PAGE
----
In a recent session on December 12, 2023, the City Council of Florence adopted a resolution that has become a focal point of heated debate. The text of Council resolution No. 2023/01093, tabled by the Left Common Project, a far-left grouping led by councilors Antonella Moro Bundu and Dmitrij Gabriellovic Palagi, and passed with the vote of the Democratic Party, dismisses what it calls the October 7 “offensive” by the Palestinian terrorist organization Hamas against Israel. The resolution contends that Hamas is a “political and paramilitary organization” and goes on to say that the attack was marked by “unconventional tactics.” The terrorist actions, the resolution states, “extended beyond Hamas to involve other forces entrenched in the decades-long Palestinian resistance.”
The language employed in the resolution triggered outrage, particularly from Marco Carrai, the honorary consul of Israel for Tuscany, Emilia Romagna, and Lombardy. Carrai denounced the characterization of the terrorist group Hamas as a political and paramilitary organization engaged in Palestinian resistance, emphasizing that such categorization is both squalid and inaccurate.
Senator Matteo Renzi, leader of Italia Viva, echoed these sentiments during a speech at the Il Foglio Festival, stating that “Hamas is the closest thing to Nazism seen in recent years.” Renzi criticized the left for hesitating to equate Hamas with Nazism and called for the liberation of Palestinians from the terrorist organization.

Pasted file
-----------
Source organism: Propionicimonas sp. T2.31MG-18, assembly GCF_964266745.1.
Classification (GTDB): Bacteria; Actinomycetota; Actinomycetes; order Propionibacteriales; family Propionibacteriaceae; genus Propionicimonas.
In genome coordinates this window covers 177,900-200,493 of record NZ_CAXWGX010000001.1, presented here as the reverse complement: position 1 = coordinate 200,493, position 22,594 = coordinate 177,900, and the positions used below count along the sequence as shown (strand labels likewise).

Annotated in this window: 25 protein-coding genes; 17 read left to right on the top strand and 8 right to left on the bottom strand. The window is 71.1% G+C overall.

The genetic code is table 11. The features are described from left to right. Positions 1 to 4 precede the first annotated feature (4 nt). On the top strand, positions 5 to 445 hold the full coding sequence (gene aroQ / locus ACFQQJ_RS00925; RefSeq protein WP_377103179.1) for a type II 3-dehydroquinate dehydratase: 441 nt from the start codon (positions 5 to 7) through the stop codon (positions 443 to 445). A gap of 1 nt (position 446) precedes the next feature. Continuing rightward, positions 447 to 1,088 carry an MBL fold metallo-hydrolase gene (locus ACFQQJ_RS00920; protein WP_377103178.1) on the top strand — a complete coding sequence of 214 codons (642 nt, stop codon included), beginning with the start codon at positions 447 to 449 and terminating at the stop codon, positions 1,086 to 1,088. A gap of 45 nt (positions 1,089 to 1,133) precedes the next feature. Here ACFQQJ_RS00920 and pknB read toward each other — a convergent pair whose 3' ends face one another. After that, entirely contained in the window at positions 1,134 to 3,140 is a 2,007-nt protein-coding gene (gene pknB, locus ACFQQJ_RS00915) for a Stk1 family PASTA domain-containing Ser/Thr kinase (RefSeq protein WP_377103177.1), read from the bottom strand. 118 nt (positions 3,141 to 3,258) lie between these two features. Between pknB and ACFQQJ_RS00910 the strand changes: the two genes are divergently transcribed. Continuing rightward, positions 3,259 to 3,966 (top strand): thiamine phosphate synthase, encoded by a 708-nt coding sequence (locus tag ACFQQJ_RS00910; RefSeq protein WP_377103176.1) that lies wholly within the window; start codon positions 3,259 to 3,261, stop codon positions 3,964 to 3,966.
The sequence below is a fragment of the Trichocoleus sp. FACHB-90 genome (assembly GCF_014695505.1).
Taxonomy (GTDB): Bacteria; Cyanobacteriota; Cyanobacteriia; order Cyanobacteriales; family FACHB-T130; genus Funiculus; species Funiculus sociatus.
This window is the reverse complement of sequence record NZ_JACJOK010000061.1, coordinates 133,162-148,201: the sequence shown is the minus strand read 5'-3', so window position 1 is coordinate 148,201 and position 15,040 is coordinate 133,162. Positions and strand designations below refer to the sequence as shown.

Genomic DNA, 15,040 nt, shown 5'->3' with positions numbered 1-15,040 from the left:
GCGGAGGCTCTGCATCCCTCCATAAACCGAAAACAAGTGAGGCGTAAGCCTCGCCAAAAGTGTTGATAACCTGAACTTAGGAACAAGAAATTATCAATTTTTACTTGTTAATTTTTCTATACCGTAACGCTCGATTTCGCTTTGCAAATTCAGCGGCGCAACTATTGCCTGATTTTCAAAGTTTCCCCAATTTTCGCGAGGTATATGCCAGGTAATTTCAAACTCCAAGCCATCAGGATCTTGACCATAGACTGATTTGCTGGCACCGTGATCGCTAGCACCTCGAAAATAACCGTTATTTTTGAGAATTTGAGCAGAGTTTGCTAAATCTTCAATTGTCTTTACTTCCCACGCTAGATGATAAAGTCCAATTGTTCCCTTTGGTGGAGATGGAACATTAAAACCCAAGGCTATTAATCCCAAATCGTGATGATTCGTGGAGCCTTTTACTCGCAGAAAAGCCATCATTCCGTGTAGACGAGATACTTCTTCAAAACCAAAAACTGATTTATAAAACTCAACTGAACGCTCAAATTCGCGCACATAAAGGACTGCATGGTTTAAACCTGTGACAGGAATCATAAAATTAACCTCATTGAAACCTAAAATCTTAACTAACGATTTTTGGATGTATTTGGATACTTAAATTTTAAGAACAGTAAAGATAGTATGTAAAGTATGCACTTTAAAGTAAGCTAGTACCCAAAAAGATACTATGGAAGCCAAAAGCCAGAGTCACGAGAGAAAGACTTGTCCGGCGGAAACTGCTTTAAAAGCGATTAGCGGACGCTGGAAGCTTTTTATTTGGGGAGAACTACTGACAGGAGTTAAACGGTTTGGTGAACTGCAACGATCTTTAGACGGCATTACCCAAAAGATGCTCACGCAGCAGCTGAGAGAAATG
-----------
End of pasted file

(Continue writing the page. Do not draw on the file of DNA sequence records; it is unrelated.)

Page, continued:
This controversy in Florence is not isolated. Last month, after a spontaneous demonstration saw thousands of citizens gathering in front of the Florence Cathedral to sing Hatikva, the anthem of Israel, Luca Milani (Democratic Party), the president of the City Council, stirred the pot with his assertion that Florence missed an opportunity for a unified demonstration against violence, including Hamas’ actions, saying “I am neither with Hamas nor with Israel.”
The Federation of Italy-Israel Associations expressed dismay in response to the unfolding situation.
Dismay will go frustrated, however. In Italy, historical roots of antisemitism persist, intersecting with anti-Zionism in various political and social contexts. Antisemitism, ingrained in stereotypes and prejudices, has endured for centuries, including the fascist era under the rule of Benito Mussolini. While overt antisemitism has diminished since World War II, remnants linger.
Anti-Zionism in Italian politics often converges with critiques of Israel’s policies and opposition to the concept of a Jewish homeland. Recently, it has served as a guise for antisemitic sentiments, highlighting the stubborn dynamics at play in the nation’s dysfunctional political landscape.